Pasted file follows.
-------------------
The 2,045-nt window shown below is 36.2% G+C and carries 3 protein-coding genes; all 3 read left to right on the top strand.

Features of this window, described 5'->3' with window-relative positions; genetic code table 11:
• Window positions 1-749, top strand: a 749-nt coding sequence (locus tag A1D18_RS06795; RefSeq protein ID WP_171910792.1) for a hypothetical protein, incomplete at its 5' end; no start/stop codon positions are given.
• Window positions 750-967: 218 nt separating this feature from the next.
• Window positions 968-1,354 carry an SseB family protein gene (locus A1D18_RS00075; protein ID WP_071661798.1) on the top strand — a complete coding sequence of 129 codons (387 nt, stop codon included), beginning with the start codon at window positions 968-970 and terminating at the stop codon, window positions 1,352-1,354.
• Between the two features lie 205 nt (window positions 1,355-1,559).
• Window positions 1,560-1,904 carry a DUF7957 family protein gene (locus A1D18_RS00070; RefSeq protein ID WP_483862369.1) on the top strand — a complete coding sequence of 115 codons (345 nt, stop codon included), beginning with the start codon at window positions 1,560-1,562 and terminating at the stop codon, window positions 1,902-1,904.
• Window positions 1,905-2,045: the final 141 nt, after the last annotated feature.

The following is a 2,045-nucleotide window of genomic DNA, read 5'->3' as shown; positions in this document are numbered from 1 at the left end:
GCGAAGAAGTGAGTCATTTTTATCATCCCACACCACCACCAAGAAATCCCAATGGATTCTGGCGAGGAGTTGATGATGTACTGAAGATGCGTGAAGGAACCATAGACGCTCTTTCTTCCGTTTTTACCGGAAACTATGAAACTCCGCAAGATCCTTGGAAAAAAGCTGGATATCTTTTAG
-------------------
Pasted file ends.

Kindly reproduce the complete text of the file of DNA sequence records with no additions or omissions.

The 2,045-nt window shown below is 36.2% G+C and carries 3 protein-coding genes; all 3 read left to right on the top strand.

Features of this window, described 5'->3' with window-relative positions; genetic code table 11:
• Window positions 1-749, top strand: a 749-nt coding sequence (locus tag A1D18_RS06795; RefSeq protein ID WP_171910792.1) for a hypothetical protein, incomplete at its 5' end; no start/stop codon positions are given.
• Window positions 750-967: 218 nt separating this feature from the next.
• Window positions 968-1,354 carry an SseB family protein gene (locus A1D18_RS00075; protein ID WP_071661798.1) on the top strand — a complete coding sequence of 129 codons (387 nt, stop codon included), beginning with the start codon at window positions 968-970 and terminating at the stop codon, window positions 1,352-1,354.
• Between the two features lie 205 nt (window positions 1,355-1,559).
• Window positions 1,560-1,904 carry a DUF7957 family protein gene (locus A1D18_RS00070; RefSeq protein ID WP_483862369.1) on the top strand — a complete coding sequence of 115 codons (345 nt, stop codon included), beginning with the start codon at window positions 1,560-1,562 and terminating at the stop codon, window positions 1,902-1,904.
• Window positions 1,905-2,045: the final 141 nt, after the last annotated feature.

The following is a 2,045-nucleotide window of genomic DNA, read 5'->3' as shown; positions in this document are numbered from 1 at the left end:
GCGAAGAAGTGAGTCATTTTTATCATCCCACACCACCACCAAGAAATCCCAATGGATTCTGGCGAGGAGTTGATGATGTACTGAAGATGCGTGAAGGAACCATAGACGCTCTTTCTTCCGTTTTTACCGGAAACTATGAAACTCCGCAAGATCCTTGGAAAAAAGCTGGATATCTTTTAG